by Rod Lotter
- Capitol Hill Times Magazine -
The history of Seattle can be traced alongside the history of the railroad. Wherever a track was laid, people showed up; and when a station popped up, so did a town.
The railroad brought workers, who built houses, businesses and roads, essentially building our lovely city. The railroads were the veins that connected the sparsely-populated arteries of the Pacific Northwest to the heart of America: New York, Chicago and San Francisco.
The first tracks were laid in the Seattle area around 1864 with the construction of the Northern Pacific rail line, which was purchased in the 1970s by Burlington Northern Sante Fe (BNSF) who owns the rail line to this day. In Seattle, the rail stretches along the coastline and travels through the SoDo neighborhood, the downtown waterfront, Interbay and Ballard on its way to Canada.
On certain quiet nights on Capitol Hill, you can hear the train whistle float over the city as it carries its cargo across the state.
As well as being one of the oldest transportation technologies still in use today, the train is also one of the cheapest- and therefore still one of the most popular.
Most of the goods transported on the trains are harmless enough: clothes, grains, wood, among thousands of over things. But, when it comes to coal, the gloves come off.
A couple of years ago, a plan was proposed by SSA Marine, the nation’s largest marine terminal builder, in which coal from mines in Montana would be transported to ports in Washington State and Oregon, and then shipped to Asia. The plan moved forward, and the first planned location was chosen: Cherry Point, which is located about 90 miles north of Seattle outside of a small burg known as Ferndale.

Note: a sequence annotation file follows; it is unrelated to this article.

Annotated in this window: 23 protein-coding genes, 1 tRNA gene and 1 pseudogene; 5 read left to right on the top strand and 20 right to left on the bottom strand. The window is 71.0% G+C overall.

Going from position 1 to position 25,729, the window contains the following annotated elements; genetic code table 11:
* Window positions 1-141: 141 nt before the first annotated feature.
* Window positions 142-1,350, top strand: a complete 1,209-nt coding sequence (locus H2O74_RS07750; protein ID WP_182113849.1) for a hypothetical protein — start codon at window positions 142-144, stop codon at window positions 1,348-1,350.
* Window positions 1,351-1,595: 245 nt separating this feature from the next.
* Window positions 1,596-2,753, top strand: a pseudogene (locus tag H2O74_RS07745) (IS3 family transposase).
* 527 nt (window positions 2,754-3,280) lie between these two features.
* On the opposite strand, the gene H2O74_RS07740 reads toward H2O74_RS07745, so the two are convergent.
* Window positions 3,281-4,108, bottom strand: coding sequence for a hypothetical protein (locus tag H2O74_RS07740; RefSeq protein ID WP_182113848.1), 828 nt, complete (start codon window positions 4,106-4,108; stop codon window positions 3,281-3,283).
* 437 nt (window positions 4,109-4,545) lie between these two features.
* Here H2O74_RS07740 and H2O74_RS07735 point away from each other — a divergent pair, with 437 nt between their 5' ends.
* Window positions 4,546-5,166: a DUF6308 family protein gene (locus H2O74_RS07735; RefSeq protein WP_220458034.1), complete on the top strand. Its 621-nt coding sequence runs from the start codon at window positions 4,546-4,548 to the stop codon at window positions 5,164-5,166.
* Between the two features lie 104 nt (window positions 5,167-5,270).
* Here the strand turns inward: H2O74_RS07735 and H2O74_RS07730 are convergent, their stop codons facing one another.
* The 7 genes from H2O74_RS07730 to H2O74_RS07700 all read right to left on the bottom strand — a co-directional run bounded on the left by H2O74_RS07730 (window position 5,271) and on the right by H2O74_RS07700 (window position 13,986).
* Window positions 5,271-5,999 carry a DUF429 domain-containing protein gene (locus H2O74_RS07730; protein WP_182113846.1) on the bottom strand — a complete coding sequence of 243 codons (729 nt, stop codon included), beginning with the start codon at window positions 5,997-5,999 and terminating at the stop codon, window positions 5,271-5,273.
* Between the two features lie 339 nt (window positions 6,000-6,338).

The plan has come under a lot of scrutiny and controversy due to Washington’s desire to become more energy-efficient and clean. There are also public health concerns, because the coal would be transported in open carts, in which the dust could get swept in the air. Studies have shown that coal dust is carcinogenic.
During an April town hall meeting at Seattle Central Community College, a concerned student asked Seattle Mayor Mike McGinn what he thought about the coal port plan. The mayor said he was against it, and would do everything possible to stop it.
“The proposed coal terminal would go against everything we believe here in Seattle,” the mayor said. “It would negate everything we have worked for, in terms of being green and sustainable, because coal is not sustainable.”
McGinn has stated his opposition to the coal port many times, but it does not seem as if there is anything the Seattle government can do about it. The mayor is not alone, as many in Seattle, and across the state have come out in opposition to the port, including some railroad workers and various labor unions located in SoDo.